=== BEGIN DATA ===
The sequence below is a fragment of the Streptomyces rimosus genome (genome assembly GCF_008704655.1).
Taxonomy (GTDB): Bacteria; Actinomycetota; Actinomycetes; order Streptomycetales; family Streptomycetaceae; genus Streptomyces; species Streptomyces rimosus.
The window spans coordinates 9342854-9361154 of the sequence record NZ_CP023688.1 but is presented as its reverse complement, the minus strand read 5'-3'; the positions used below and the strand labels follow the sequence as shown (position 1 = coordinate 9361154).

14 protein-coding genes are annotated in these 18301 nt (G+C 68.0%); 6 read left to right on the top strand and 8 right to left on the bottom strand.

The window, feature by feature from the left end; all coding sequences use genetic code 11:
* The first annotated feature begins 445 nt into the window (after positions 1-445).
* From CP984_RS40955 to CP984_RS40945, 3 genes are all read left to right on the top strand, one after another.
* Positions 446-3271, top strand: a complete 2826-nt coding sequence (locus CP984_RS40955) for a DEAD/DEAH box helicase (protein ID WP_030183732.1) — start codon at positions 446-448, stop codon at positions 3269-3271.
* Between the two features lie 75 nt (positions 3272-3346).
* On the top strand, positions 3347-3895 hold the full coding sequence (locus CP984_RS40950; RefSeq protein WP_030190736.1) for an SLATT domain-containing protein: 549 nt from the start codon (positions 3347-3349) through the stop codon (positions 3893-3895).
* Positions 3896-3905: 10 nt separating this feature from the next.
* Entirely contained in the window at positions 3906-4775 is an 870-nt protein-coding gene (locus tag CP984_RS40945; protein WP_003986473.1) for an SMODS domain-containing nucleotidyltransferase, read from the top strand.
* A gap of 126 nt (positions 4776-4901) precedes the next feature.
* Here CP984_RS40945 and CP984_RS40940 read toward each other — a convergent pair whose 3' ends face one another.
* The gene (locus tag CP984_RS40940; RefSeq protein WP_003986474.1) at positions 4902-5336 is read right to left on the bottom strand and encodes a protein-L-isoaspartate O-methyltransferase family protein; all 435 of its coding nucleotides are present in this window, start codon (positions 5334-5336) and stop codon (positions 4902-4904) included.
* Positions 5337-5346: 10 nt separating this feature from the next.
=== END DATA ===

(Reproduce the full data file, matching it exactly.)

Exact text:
The sequence below is a fragment of the Streptomyces rimosus genome (genome assembly GCF_008704655.1).
Taxonomy (GTDB): Bacteria; Actinomycetota; Actinomycetes; order Streptomycetales; family Streptomycetaceae; genus Streptomyces; species Streptomyces rimosus.
The window spans coordinates 9342854-9361154 of the sequence record NZ_CP023688.1 but is presented as its reverse complement, the minus strand read 5'-3'; the positions used below and the strand labels follow the sequence as shown (position 1 = coordinate 9361154).

14 protein-coding genes are annotated in these 18301 nt (G+C 68.0%); 6 read left to right on the top strand and 8 right to left on the bottom strand.

The window, feature by feature from the left end; all coding sequences use genetic code 11:
* The first annotated feature begins 445 nt into the window (after positions 1-445).
* From CP984_RS40955 to CP984_RS40945, 3 genes are all read left to right on the top strand, one after another.
* Positions 446-3271, top strand: a complete 2826-nt coding sequence (locus CP984_RS40955) for a DEAD/DEAH box helicase (protein ID WP_030183732.1) — start codon at positions 446-448, stop codon at positions 3269-3271.
* Between the two features lie 75 nt (positions 3272-3346).
* On the top strand, positions 3347-3895 hold the full coding sequence (locus CP984_RS40950; RefSeq protein WP_030190736.1) for an SLATT domain-containing protein: 549 nt from the start codon (positions 3347-3349) through the stop codon (positions 3893-3895).
* Positions 3896-3905: 10 nt separating this feature from the next.
* Entirely contained in the window at positions 3906-4775 is an 870-nt protein-coding gene (locus tag CP984_RS40945; protein WP_003986473.1) for an SMODS domain-containing nucleotidyltransferase, read from the top strand.
* A gap of 126 nt (positions 4776-4901) precedes the next feature.
* Here CP984_RS40945 and CP984_RS40940 read toward each other — a convergent pair whose 3' ends face one another.
* The gene (locus tag CP984_RS40940; RefSeq protein WP_003986474.1) at positions 4902-5336 is read right to left on the bottom strand and encodes a protein-L-isoaspartate O-methyltransferase family protein; all 435 of its coding nucleotides are present in this window, start codon (positions 5334-5336) and stop codon (positions 4902-4904) included.
* Positions 5337-5346: 10 nt separating this feature from the next.